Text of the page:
View Full Version : What is this....?

03-18-2006, 01:36 AM
I am new to web design and I'm working on my first web site using Dreamweaver 8.

I have made a few pages and then looked at the code.

There is code above the <head> that I don't understand.

Can anyone tell me what it is, why it is there, who is www.w3.org and is this really necessary to be part of the page?

<!DOCTYPE html PUBLIC "-//W3C//DTD XHTML 1.0 Transitional//EN" "http://www.w3.org/TR/xhtml1/DTD/xhtml1-transitional.dtd">
<html xmlns="http://www.w3.org/1999/xhtml">

My first guess was that it is used to set the language to English. If so, is there another way to set the language without having to have this refer to a web site to do it?

If that's not what it is then - What is this...?

Creative Insanity
03-18-2006, 01:56 AM
Yes it does need to be there as that is the doc type (although you are using the wrong one) as it tells the browser how to render the pages. If it is not there then the page can be rendered anyway the browsers sees fit.. which is bad.
The correct doc type you need is:

<!DOCTYPE HTML PUBLIC "-//W3C//DTD HTML 4.01//EN" "http://www.w3.org/TR/html4/strict.dtd">

03-18-2006, 02:27 AM
I thought that it had to be in the code but your answer still leaves questions.

First, you said that the code that I posted is wrong. While I'm not saying that it is not, why then (being wrong) did Dreamweaver put it in there that way?, if you know.

Can you tell me, if you know why the reference to the w3.org web site is there? In other words - is that the Only way to render pages to the browser?, if you know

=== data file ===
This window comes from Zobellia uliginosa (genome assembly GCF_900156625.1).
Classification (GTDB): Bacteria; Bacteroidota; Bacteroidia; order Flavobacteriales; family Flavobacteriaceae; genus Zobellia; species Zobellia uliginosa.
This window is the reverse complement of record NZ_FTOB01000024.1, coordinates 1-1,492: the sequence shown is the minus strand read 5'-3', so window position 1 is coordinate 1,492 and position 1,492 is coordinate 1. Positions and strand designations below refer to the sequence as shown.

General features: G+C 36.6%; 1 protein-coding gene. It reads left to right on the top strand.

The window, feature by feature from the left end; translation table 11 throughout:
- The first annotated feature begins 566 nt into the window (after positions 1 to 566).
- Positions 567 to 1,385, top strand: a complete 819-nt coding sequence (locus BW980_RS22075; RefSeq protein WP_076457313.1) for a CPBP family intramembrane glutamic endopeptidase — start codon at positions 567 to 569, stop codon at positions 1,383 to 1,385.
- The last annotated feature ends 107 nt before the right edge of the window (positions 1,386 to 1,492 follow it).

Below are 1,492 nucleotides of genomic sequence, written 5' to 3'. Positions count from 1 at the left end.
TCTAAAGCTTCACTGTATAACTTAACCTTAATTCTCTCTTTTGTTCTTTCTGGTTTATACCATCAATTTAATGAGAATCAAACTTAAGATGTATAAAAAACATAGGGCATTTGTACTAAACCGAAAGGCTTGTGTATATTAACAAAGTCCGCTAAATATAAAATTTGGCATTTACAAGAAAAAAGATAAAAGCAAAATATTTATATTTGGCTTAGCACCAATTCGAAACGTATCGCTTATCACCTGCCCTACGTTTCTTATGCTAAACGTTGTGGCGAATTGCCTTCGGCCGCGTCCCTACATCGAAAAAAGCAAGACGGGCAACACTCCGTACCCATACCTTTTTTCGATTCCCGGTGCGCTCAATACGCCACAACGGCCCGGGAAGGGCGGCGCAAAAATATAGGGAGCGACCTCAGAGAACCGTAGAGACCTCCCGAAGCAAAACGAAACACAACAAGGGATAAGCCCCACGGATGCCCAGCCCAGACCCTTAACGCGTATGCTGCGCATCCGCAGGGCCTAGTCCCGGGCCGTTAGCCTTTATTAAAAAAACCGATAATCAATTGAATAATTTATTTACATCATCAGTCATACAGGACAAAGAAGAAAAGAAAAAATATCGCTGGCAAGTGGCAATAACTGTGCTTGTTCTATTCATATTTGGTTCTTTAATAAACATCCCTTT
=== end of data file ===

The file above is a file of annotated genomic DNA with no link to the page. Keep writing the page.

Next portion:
03-18-2006, 05:43 AM
Doc Types are standards set by the W3C to tell the browser which standard of display to use in presenting your pages.
And yes they are necessary.
You are using an XHTML standard which is the newer version for more modern browsers. It is much more strict in its interpretation of how your web pages are written.

DW put this code in because in your preferences you have set it up to use this doc type. This can be changed in preferences, new document, default document type.

You are not necessarily using the wrong Doc type, its just that CI is set in his ways and doesn't want to use anything new.. :)


Creative Insanity
03-18-2006, 07:47 AM
LOL @ gm.. anything new indeed.. LOL.. what is new?

03-18-2006, 08:15 AM
XHTML 1.1 is the "new"
This is the latest approved recommendation from the W3C.

As if you didn't know :)


03-18-2006, 09:23 AM
<!DOCTYPE html PUBLIC "-//W3C//DTD XHTML 1.0 Transitional//EN" "http://www.w3.org/TR/xhtml1/DTD/xhtml1-transitional.dtd">
<html xmlns="http://www.w3.org/1999/xhtml">

This DOCTYPE is not wrong , what matters is how you serve it. When dreamweaver adds this DOCTYPE it is also serving it as text/html
<meta http-equiv="Content-Type" content="text/html; charset=iso-8859-1">
so this is HTML compatible XHTML 1.0 if sent with the “text/html” mime type.

XHTML 1.1 has to be served as type application/xhtml+xml and forget serving pages to IE using XHTML 1.1 as IE doesn't accept pages served as that :? .
We can use detection script to serve up a different mime type depending on browser but unless you need the extensible nature of XHTML there’s no real reason to using it.

03-18-2006, 01:05 PM
Thank you, I found some of the answers to my questions very lucid and helpful.

As I mention previously, I am working in Dreamweaver 8 so the following questions are in regard to that specific program.

When I view my Code I see that it is made up of Bold and Regular characters in a variety of colors.

It seems somewhat obvious that the words that are at the beginning of each statement, which are in Black, are indicators of types of things, such as specific functions, etc. But why are some of those in Bold and some of them in regular font? i.e., what does that indicate, or what does that mean?

The rest of the Code is made up of a variety of colors which are Blue, Red, a dim shade of Red and Green.